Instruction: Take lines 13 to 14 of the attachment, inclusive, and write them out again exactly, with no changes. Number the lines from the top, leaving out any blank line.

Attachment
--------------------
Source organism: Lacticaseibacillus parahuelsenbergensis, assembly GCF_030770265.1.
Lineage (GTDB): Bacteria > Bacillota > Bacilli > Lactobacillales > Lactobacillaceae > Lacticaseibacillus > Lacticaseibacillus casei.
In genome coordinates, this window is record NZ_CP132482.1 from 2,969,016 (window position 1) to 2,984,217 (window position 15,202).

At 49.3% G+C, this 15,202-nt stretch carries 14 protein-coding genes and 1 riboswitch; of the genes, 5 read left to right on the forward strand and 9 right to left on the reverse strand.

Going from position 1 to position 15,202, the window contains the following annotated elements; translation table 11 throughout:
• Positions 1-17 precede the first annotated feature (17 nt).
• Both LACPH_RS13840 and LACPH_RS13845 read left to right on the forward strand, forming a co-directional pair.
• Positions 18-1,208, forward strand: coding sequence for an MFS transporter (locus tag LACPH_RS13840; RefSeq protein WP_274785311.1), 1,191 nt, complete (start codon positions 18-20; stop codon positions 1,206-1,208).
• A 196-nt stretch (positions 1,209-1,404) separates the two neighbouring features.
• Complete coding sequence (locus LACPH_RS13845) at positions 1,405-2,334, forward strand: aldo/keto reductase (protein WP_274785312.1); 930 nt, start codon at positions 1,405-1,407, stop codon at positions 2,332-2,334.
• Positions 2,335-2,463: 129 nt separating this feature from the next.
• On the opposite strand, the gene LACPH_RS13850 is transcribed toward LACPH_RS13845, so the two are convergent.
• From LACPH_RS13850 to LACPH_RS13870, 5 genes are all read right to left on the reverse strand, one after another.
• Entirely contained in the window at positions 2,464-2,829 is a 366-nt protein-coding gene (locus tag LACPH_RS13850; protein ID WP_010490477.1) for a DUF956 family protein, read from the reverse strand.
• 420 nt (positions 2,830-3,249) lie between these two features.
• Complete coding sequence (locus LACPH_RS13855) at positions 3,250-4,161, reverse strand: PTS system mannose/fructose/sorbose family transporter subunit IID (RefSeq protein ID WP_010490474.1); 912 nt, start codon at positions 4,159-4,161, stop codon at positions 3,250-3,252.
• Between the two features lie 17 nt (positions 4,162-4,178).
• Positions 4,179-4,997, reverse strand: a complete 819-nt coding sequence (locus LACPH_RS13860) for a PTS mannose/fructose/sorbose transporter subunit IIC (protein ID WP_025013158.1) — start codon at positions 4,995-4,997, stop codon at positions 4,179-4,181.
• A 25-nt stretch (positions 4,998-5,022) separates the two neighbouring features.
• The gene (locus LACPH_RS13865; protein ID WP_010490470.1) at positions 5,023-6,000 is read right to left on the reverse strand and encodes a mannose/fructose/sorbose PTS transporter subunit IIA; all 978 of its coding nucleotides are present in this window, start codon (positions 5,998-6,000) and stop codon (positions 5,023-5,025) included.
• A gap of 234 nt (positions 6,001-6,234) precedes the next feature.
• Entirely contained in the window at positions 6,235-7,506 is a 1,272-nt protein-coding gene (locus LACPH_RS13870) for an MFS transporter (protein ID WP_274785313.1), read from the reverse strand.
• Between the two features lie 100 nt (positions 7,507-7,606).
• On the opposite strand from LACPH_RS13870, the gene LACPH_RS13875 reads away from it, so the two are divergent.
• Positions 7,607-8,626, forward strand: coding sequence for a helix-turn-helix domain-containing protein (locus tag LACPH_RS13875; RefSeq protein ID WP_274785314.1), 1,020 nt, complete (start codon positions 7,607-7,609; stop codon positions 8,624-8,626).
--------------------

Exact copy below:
• From LACPH_RS13850 to LACPH_RS13870, 5 genes are all read right to left on the reverse strand, one after another.
• Entirely contained in the window at positions 2,464-2,829 is a 366-nt protein-coding gene (locus tag LACPH_RS13850; protein ID WP_010490477.1) for a DUF956 family protein, read from the reverse strand.